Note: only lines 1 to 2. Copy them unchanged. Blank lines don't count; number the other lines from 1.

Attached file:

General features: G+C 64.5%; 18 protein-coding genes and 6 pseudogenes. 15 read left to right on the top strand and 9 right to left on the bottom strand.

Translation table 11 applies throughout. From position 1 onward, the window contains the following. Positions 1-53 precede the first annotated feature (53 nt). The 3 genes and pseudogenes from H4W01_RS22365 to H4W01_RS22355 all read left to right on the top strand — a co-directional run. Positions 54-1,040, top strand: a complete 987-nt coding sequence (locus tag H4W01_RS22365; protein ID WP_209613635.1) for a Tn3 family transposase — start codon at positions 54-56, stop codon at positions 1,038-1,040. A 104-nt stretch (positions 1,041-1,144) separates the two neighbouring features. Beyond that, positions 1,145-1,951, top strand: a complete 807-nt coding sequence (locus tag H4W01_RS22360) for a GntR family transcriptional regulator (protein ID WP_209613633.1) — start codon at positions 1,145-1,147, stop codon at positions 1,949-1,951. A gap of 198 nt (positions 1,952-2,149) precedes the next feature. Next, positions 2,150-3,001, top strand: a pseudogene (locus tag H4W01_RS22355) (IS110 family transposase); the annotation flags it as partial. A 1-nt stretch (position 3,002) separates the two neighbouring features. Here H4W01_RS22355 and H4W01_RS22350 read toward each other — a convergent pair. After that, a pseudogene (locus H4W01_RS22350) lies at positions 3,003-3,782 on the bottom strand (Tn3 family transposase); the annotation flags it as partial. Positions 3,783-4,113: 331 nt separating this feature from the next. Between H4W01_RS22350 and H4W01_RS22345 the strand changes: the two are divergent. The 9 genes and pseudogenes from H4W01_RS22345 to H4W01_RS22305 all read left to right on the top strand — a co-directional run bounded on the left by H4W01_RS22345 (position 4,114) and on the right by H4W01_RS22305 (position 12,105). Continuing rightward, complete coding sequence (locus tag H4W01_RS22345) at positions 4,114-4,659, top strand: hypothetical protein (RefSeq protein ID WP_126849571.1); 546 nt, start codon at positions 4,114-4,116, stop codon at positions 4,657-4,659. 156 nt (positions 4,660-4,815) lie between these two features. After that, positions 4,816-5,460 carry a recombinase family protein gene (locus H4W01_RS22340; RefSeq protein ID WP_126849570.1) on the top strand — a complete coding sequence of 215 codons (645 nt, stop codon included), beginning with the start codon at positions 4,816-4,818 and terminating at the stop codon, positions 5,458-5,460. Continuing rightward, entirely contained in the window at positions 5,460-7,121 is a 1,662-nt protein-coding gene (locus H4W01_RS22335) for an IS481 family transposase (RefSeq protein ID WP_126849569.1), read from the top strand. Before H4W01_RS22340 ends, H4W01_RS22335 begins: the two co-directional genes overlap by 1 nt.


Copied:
General features: G+C 64.5%; 18 protein-coding genes and 6 pseudogenes. 15 read left to right on the top strand and 9 right to left on the bottom strand.

Translation table 11 applies throughout. From position 1 onward, the window contains the following. Positions 1-53 precede the first annotated feature (53 nt). The 3 genes and pseudogenes from H4W01_RS22365 to H4W01_RS22355 all read left to right on the top strand — a co-directional run. Positions 54-1,040, top strand: a complete 987-nt coding sequence (locus tag H4W01_RS22365; protein ID WP_209613635.1) for a Tn3 family transposase — start codon at positions 54-56, stop codon at positions 1,038-1,040. A 104-nt stretch (positions 1,041-1,144) separates the two neighbouring features. Beyond that, positions 1,145-1,951, top strand: a complete 807-nt coding sequence (locus tag H4W01_RS22360) for a GntR family transcriptional regulator (protein ID WP_209613633.1) — start codon at positions 1,145-1,147, stop codon at positions 1,949-1,951. A gap of 198 nt (positions 1,952-2,149) precedes the next feature. Next, positions 2,150-3,001, top strand: a pseudogene (locus tag H4W01_RS22355) (IS110 family transposase); the annotation flags it as partial. A 1-nt stretch (position 3,002) separates the two neighbouring features. Here H4W01_RS22355 and H4W01_RS22350 read toward each other — a convergent pair. After that, a pseudogene (locus H4W01_RS22350) lies at positions 3,003-3,782 on the bottom strand (Tn3 family transposase); the annotation flags it as partial. Positions 3,783-4,113: 331 nt separating this feature from the next. Between H4W01_RS22350 and H4W01_RS22345 the strand changes: the two are divergent. The 9 genes and pseudogenes from H4W01_RS22345 to H4W01_RS22305 all read left to right on the top strand — a co-directional run bounded on the left by H4W01_RS22345 (position 4,114) and on the right by H4W01_RS22305 (position 12,105). Continuing rightward, complete coding sequence (locus tag H4W01_RS22345) at positions 4,114-4,659, top strand: hypothetical protein (RefSeq protein ID WP_126849571.1); 546 nt, start codon at positions 4,114-4,116, stop codon at positions 4,657-4,659. 156 nt (positions 4,660-4,815) lie between these two features. After that, positions 4,816-5,460 carry a recombinase family protein gene (locus H4W01_RS22340; RefSeq protein ID WP_126849570.1) on the top strand — a complete coding sequence of 215 codons (645 nt, stop codon included), beginning with the start codon at positions 4,816-4,818 and terminating at the stop codon, positions 5,458-5,460. Continuing rightward, entirely contained in the window at positions 5,460-7,121 is a 1,662-nt protein-coding gene (locus H4W01_RS22335) for an IS481 family transposase (RefSeq protein ID WP_126849569.1), read from the top strand. Before H4W01_RS22340 ends, H4W01_RS22335 begins: the two co-directional genes overlap by 1 nt.